25. He’s so stuck up, he’d drown on a rainstorm
  26. Too poor to paint, too proud to whitewash
  27. He’s as lost as last year’s Easter egg
  28. Yankees are like hemorrhoids: Pain in the rear when they come down and always a relief when they go back up.
  29. You’re lyin’ like a no-legged dog!
  30. Well butter my butt and call me a biscuit
  31. He smelled bad enough to gag a maggot
  32. Faster than green grass through a goose
  33. He fell out of an ugly tree and hit every branch on the way down
  34. He’s so rich he buys a new boat when the old one gets wet
  35. That rain was a real frogwash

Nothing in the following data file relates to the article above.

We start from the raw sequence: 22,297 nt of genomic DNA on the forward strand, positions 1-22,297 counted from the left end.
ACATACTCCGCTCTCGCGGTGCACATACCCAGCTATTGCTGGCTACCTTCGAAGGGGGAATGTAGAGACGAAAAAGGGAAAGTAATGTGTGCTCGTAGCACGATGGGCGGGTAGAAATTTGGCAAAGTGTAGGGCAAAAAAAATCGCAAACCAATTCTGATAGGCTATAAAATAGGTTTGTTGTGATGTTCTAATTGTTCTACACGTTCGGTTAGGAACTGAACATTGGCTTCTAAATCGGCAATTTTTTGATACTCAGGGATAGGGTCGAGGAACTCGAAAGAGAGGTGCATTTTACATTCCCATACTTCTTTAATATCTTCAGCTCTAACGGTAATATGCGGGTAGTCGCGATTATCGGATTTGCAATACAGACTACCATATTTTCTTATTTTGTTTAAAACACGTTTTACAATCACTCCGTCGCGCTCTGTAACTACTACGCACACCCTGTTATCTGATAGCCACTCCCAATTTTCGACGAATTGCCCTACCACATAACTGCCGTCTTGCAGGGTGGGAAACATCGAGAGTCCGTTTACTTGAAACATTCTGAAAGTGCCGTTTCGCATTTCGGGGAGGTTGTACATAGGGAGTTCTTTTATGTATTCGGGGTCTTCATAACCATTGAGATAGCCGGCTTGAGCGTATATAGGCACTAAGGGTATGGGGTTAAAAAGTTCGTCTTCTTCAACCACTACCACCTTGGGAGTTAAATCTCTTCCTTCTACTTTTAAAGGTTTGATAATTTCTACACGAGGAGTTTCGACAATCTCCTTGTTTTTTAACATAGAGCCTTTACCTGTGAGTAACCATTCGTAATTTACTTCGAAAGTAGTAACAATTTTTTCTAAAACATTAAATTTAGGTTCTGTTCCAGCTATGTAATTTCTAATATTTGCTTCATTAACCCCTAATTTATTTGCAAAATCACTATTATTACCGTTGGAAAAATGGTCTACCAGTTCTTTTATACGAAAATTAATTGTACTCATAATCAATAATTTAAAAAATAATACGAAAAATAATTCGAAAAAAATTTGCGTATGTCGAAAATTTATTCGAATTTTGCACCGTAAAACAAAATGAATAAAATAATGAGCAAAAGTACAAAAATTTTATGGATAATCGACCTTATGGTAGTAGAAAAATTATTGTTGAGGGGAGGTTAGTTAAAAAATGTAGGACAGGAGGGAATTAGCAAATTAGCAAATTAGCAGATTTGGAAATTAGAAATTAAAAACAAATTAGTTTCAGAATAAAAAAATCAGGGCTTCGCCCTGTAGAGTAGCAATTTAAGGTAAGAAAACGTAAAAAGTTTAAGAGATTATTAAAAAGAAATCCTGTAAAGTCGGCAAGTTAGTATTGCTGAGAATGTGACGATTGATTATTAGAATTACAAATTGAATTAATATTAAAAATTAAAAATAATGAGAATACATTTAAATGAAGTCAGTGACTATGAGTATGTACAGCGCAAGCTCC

36. White as cotton. Up north we use white as snow when someone is shocked or terrified.

Weather Phrases

  1. It’s hot as all get-out
  2. It’s coming up a storm. Which it does randomly and briefly most days
  3. Hotter than the devil’s armpit
  4. It’s so cold I saw a politician with his hands in his own pockets
  5. It’s like getting punched in the face by a sauna. High humidity
  6. The devil is beating his wife. Rain while the sun is shining
  7. It’s egg frying hot
  8. I’m burning slap up
  9. It’s hotter than a two dollar pistol
  10. Its hotter’n a blister bug in a pepper patch

Southern cursing

  1. Son of a motherless goat
  2. What in sam hill
  3. Dagnabbit
  4. I’ll be dogged
  5. Mother of pearl
  6. Oh, H-E double-toothpicks
  7. Heavens to Betsy
  8. Dadgummit
  9. Son of a biscuit eater
  10. Well, tarnation
  11. I swan
  12. I declare
  13. Good gravy

Compiled from all over the world-wide web!